Yes, if you're a hospitality worker injured on the job in Horry County, you're generally eligible for workers' compensation benefits. According to the American Journal of Industrial Medicine, 50-75% of hotel employees experience painful health issues that result from carrying out their job duties. Moving heavy supply carts, making beds, cleaning bathrooms, vacuuming, emptying trash, preparing food, and other such duties can cause a variety of injuries that require medical care, medication, and time off work.
To receive workers' comp benefits for your work-related injuries, you must complete the claims process promptly and properly. If you don't, your employer's insurance company could use any mistakes you make or deadlines you miss to deny you fair benefits, especially if your claim is expensive or complex. The services of a workers' comp lawyer might be required to give you the best chance of a successful claim.
Common Injuries Among Hospitality Workers
Housekeepers, kitchen staff, maintenance workers, groundskeepers, and other hotel and motel employees are at risk for a variety of injuries on the job, including:
- Skin rashes, eye injuries, or respiratory problems can result from exposure to cleaning products containing toxic chemicals.
- Steam, hot liquids, grease, and overheated equipment in a hotel or motel kitchen or laundry room can lead to burns.
- Kitchen knives, meat slicers, power tools, and other devices with sharp edges regularly cause cuts and lacerations among hotel kitchen and maintenance workers.
- Housekeepers walking on freshly mopped floors and kitchen employees stepping on spilled food can suffer slip-and-fall accidents that result in broken bones, concussions, or spinal injuries.
- Hospitality maintenance personnel who climb ladders and work in awkward positions can develop muscle strains or joint sprains on the job.
- Twisting, lifting, reaching, pushing, and pulling can cause tendonitis, repetitive stress injuries, and other musculoskeletal disorders (MSDs) among hospitality workers.
- Dealing with guests who might be disgruntled, mentally ill, or under the influence of substances can put a hotel or motel worker at risk of physical assault or gun violence in today's society.
Any such injury should be compensable as long as you can prove it resulted from a work-related accident. If your employer or its insurer tries to delay, dispute, or deny your claim, a workers' comp lawyer can help you seek fair benefits.
Steps to Take If You're Hurt on the Job
If you sustain an injury in the course of performing your job duties in a Horry County hospitality setting, workers' comp should cover all your medical expenses and reimburse two-thirds of your lost wages. To claim your benefits, you should take the following steps in a timely manner.
Seek Immediate Medical Care
If your injury requires emergency treatment, visit the nearest medical facility for attention. Even if you don't feel you're seriously injured, you should see a physician after any workplace accident. In some cases, the adrenaline generated by the accident can mask the symptoms of a serious injury for days or even weeks.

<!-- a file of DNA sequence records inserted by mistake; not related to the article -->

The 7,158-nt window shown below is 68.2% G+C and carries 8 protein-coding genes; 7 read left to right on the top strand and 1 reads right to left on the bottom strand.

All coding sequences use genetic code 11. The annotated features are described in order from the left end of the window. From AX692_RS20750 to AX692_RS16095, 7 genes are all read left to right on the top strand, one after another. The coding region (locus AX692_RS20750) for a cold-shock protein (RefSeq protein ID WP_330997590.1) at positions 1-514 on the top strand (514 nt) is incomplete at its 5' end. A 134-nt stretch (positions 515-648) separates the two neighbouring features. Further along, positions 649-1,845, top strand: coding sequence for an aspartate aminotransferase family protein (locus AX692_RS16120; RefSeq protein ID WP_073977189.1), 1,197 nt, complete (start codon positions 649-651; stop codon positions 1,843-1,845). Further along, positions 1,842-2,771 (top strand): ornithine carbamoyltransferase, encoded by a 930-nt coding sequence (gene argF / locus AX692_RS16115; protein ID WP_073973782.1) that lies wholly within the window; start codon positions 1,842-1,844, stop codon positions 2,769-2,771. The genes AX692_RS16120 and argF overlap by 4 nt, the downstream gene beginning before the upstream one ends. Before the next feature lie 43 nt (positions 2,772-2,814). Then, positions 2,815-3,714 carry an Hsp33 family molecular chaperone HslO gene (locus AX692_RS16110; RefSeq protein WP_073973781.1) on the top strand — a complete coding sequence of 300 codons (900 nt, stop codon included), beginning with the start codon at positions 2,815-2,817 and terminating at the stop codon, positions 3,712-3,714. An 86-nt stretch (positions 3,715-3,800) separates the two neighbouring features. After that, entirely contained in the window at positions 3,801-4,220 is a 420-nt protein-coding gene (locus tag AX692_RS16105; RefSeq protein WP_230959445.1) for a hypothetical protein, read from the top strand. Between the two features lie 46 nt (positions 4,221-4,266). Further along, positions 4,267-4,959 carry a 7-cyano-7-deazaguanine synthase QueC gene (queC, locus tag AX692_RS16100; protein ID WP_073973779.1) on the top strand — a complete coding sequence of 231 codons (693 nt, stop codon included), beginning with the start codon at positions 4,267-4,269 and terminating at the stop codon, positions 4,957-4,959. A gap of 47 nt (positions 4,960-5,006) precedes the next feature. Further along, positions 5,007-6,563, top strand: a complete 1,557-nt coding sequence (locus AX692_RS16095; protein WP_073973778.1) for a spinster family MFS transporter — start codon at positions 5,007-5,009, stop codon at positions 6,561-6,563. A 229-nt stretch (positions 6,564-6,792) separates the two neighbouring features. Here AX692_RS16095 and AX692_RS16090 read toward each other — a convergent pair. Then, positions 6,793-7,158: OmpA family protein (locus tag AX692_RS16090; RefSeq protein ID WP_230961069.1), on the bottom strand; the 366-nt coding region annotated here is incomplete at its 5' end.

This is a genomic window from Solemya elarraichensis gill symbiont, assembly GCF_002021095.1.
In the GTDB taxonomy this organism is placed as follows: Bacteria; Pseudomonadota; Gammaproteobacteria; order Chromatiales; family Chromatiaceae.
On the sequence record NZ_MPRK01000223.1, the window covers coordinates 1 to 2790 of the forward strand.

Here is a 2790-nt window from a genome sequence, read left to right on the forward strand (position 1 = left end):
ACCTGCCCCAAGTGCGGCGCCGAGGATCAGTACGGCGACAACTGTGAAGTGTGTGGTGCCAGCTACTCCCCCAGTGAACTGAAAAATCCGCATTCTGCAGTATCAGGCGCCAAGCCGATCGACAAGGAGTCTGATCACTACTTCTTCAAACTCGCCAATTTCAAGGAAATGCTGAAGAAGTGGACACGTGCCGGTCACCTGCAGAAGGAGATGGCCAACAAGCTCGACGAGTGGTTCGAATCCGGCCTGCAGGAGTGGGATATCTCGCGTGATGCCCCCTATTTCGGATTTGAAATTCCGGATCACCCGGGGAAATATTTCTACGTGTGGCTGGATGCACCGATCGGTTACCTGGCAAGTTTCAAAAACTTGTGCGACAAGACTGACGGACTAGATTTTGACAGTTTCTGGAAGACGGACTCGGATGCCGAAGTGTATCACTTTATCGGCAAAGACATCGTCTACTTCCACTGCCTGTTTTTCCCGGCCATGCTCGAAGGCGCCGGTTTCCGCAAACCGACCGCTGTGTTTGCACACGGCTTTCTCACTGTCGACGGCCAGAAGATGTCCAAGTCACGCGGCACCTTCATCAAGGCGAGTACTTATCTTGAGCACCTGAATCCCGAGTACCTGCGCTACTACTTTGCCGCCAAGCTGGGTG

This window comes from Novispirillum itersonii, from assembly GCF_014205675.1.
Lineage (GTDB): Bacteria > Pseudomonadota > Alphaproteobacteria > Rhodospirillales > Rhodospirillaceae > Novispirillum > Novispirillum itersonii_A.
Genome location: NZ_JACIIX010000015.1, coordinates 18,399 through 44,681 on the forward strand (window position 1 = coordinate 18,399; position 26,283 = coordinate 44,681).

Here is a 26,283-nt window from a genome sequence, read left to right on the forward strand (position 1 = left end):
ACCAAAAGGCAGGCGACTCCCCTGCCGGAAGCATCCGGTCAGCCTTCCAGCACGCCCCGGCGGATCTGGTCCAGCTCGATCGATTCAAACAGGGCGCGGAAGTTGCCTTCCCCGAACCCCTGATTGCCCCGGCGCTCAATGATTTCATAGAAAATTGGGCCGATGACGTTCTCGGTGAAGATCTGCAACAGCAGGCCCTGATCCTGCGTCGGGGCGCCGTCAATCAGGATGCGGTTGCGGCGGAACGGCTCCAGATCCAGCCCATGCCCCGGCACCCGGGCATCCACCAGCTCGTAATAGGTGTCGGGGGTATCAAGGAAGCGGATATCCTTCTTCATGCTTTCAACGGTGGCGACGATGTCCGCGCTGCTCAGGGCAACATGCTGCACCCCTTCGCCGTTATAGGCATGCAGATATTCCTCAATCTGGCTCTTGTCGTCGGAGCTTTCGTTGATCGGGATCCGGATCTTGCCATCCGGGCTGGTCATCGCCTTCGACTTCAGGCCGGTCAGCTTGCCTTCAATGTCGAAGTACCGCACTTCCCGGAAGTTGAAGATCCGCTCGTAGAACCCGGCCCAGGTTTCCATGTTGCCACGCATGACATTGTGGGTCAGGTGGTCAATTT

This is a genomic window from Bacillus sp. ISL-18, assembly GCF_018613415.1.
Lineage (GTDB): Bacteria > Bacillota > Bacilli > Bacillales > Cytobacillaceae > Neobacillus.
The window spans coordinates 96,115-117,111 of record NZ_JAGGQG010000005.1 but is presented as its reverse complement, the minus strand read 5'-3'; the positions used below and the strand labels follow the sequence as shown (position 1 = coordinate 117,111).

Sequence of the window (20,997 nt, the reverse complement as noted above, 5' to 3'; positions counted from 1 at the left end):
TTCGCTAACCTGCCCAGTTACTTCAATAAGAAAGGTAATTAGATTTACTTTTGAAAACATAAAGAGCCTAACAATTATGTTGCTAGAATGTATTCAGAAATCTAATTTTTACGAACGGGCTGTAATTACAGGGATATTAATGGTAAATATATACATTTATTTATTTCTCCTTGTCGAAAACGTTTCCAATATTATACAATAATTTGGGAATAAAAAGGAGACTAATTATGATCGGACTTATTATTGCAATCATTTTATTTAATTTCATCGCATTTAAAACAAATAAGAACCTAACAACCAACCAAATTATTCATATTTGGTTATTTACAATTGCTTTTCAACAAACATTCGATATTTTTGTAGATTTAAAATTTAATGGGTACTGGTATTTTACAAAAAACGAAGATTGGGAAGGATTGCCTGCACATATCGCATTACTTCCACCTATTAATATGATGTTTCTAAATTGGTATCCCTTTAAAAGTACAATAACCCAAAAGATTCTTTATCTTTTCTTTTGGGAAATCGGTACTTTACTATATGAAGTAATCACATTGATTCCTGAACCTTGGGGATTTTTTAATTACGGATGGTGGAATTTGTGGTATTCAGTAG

A doctor's exam and diagnostic testing can reveal issues of which you might not be aware. Getting a prompt diagnosis and beginning treatment right away gets you on the road to a faster recovery and provides documentation of your work injury, which is crucial to your workers' comp claim.
Report Your Accidental Injury
Although you have 90 days to report your injury to your employer, you should do so as soon as possible. Report the incident in writing, providing the date, time, place, and details of your accident. Include the names of any witnesses.
File a Claim
Your employer should inform the insurance company of your accidental injury and file a claim for benefits on your behalf. If this doesn't happen within ten days, you may file your own claim by submitting Form 50 (for injury) or Form 52 (for the death of a loved one) from the South Carolina Workers' Compensation Commission (SCWCC) website.
See an Approved Physician
For ongoing treatment, you must see a doctor approved by your employer's insurer. (You may not simply visit your own doctor.) Follow the approved doctor's treatment plan, take all medication as it's prescribed, and don't miss any appointments. Retain documentation and receipts for all your treatments.
Don't Put Anything Off
While you have 90 days to report your injury and two years to file your claim, you should do both as soon as possible. If you delay reporting or filing, the insurer can allege that you're not as badly hurt as you say you are or that your injury is not work-related.
Consult a Lawyer
An experienced workers' comp attorney can handle all communication with your employer's insurer, organize and present your medical evidence, ensure you're not penalized for filing, counter any delay tactics on the insurer's part, and negotiate a lump-sum settlement in some cases. If your claim is denied, your lawyer can represent you in a hearing before the SCWCC and file an appeal in civil court if necessary.